All Hail the Refrigerator, and Other News


On the Shelf

View of Brent Birnbaum’s “Voyeur Voyager Forager Forester,” 2016, Denny Gallery, New York.

  • Writers generally hate to get on in years, because they’re soulless cowards who fear death. (I say this with authority, even at age thirty.) One good thing about getting older, though, is that you can sell your papers—you know, all that junk that records your “process.” Phillip Lopate was looking forward to cleaning house, but the process, he discovered, was more injurious than it seemed from afar: “For years I had been hearing of people selling their papers, and often these writers were, in my humble judgment, no better practitioners of the literary art than I—indeed, in some cases, inferior! How did they do it? … In due course I was approached by a bookseller who handled such transactions, which suddenly made it a concrete, attractive possibility. He contacted the New York Public Library, a logical place for my papers, given my lifelong involvement with the city of my birth, and two representatives from that estimable institution came to my house to examine the lot … In preparation for the librarians’ visit, I had laid out letters, manuscripts, and diaries on the kitchen table and in boxes all about the room. I tried to steer these two examiners, a man and woman, to what I thought might be juicy bits, but their blank emotionless faces (so like those of funders or oncologists, who don’t want to get your hopes up) gave away nothing, and after two hours of idly sifting through the records of a lifetime’s labor, they departed.” 

  • Sometimes truth is stranger than fiction because it’s based on fiction. In Texas, for instance, a court has been using a legal standard for mental retardation drawn from Of Mice and Men. It would be a stirring tribute to the verisimilitude of Steinbeck’s fiction were it not also a horrifying attempt to deprive mentally handicapped people of their rights: “Judge Cathy Cochran of the Texas Court of Criminal Appeals wrote in 2004 that Lennie should be a legal touchstone. ‘Most Texas citizens might agree that Steinbeck’s Lennie should, by virtue of his lack of reasoning ability and adaptive skills, be exempt’ from the death penalty, she wrote. ‘But, does a consensus of Texas citizens agree that all persons who might legitimately qualify for assistance under the social services definition of mental retardation be exempt from an otherwise constitutional penalty?’ … Steinbeck’s son Thomas heard about Texas’ Lennie standard. ‘The character of Lennie was never intended to be used to diagnose a medical condition like intellectual disability,’ Thomas Steinbeck, who died this month, said in a 2012 statement. ‘I find the whole premise to be insulting, outrageous, ridiculous and profoundly tragic.’ ”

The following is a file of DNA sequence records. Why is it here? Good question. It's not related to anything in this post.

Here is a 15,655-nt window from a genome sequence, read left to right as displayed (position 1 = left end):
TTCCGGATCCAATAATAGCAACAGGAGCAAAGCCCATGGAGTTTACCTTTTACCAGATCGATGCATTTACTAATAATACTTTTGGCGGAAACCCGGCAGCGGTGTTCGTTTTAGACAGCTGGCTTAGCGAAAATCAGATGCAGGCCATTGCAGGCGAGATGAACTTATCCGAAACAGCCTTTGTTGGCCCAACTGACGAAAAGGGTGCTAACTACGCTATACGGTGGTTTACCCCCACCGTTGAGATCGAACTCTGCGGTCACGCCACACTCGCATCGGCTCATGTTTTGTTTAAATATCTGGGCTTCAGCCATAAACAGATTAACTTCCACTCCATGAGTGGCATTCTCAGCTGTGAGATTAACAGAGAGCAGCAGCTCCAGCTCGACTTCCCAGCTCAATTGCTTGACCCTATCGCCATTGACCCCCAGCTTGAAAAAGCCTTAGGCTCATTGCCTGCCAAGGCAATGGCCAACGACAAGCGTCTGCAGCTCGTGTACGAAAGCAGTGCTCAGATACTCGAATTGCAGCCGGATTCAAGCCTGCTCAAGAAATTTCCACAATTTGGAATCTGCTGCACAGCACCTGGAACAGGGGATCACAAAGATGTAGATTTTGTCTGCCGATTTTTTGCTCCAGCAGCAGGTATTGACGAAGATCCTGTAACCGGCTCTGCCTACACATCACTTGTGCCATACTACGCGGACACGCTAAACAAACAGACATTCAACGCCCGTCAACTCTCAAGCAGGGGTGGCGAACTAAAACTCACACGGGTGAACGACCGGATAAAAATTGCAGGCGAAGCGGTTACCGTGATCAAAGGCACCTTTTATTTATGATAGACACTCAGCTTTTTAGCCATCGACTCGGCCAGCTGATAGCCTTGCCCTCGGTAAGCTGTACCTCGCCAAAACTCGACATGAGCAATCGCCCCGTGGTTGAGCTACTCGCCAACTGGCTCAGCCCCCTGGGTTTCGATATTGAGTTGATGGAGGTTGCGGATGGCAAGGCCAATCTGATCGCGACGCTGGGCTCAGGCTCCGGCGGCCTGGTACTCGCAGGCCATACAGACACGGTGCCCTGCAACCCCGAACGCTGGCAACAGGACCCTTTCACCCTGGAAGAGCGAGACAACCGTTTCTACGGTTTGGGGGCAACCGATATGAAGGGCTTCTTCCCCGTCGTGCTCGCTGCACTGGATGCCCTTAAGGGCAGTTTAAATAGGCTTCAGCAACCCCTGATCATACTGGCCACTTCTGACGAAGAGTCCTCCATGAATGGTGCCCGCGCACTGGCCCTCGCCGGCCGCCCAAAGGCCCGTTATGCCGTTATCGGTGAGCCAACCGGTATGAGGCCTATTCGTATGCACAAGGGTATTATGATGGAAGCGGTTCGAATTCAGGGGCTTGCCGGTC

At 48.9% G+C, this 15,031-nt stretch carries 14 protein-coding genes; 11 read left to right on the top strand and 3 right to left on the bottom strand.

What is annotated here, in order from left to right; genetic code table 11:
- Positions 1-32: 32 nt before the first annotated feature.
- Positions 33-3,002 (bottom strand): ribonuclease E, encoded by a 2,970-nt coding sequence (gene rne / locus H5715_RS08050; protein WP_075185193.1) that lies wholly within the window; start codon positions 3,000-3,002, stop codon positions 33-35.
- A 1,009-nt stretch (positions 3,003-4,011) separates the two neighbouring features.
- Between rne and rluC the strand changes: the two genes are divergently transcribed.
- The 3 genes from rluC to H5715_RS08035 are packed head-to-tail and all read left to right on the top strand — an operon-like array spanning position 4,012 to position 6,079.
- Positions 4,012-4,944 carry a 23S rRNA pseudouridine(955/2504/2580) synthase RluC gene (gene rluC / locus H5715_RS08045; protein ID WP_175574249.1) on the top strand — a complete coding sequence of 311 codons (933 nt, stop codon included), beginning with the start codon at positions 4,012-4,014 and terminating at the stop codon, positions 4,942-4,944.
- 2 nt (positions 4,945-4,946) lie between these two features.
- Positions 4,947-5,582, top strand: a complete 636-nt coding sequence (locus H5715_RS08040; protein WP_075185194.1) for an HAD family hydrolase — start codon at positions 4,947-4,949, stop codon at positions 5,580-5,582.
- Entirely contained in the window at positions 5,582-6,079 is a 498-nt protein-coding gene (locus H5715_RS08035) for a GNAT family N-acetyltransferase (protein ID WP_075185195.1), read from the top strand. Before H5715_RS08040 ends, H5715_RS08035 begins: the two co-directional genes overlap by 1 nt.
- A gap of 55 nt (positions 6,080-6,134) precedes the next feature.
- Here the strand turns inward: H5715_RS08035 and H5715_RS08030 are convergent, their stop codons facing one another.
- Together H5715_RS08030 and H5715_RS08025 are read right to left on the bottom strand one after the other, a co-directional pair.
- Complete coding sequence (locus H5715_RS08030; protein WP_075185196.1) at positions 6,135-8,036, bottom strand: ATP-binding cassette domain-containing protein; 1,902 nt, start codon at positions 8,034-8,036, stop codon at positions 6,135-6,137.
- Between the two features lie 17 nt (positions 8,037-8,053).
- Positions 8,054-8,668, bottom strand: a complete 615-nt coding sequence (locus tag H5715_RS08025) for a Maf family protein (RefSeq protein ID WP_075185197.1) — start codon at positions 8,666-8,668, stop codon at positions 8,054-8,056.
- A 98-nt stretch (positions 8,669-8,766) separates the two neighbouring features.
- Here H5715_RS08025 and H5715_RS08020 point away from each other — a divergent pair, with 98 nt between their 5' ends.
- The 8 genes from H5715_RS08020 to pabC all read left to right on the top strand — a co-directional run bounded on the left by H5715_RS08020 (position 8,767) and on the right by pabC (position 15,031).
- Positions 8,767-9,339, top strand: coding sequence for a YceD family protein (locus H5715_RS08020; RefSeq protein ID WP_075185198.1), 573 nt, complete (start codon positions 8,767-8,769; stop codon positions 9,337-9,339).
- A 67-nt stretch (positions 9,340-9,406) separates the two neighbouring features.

• Art Spiegelman has made his peace with the term graphic novel, but only on the condition that one-page comics can also qualify for graphic novelhood: “ ‘About seven years ago, I was invited to do a comics page for the op-ed section of the Washington Post,’ he recalled. ‘The editor was very excited and told me, Great—we’ve never had a graphic novel before! I pointed out that it was only a one-page comic, but the editor repeated, Right, and we never had a graphic novel before!’ As a result, Spiegelman decided it was time to embrace the term that has come to characterize ‘an ambitious comic book,’ whether the narrative is drawn on one page or three hundred. ‘Since comics is the art of compression, I started looking back on the one-pagers which either in terms of their subject matter or in terms of their resonance had stayed in my brain,’ he said.”
  • Today in stacking: a good thing to do with mini-fridges is to put them on top of one another. Brent Birnbaum did it, turning dozens of wood-paneled college artifacts into totems. Claire Voon writes, “Birnbaum scoured Craigslist to find pre-owned, old-fashioned refrigerators and drove around New York City, New Jersey, and Connecticut to collect them. His installation, which features as many as five boxes standing atop each other, brings to mind Jeff Koons’s hoover sculptures and Donald Judd’s minimalist stacks. But placed tightly together, Birnbaum reliquaries more so resemble a dense copse of naked trees or a group of stark, monotone totems. The hoard also recalls a city of skyscrapers once you begin to open each of the doors: sparse decorations and dollhouse-like furnishings lie on the shelves to form miniature domiciles.”
  • Jim Dickinson’s 1972 record Dixie Fried is soon to be reissued. Dickinson played with Dylan, the Stones, Aretha Franklin, and Big Star. While the rest of us were busy never having heard of him, Alex Abramovich was driving to Memphis to make inquiries: “Every few years, I’d show up at the Zebra Ranch with barbecue and a head full of questions. Why did rock and roll happen in the 1950s, and not thirty years earlier, given that white musicians like Dock Boggs, Jimmie Rodgers, and the Carter Family had all been playing with, and learning from, black musicians in the 1920s? Jim thought about that for a moment, then said ‘Korea’—the integration of the armed forces had been a big deal—and also comic books, which had taught American children to spend their money more freely.”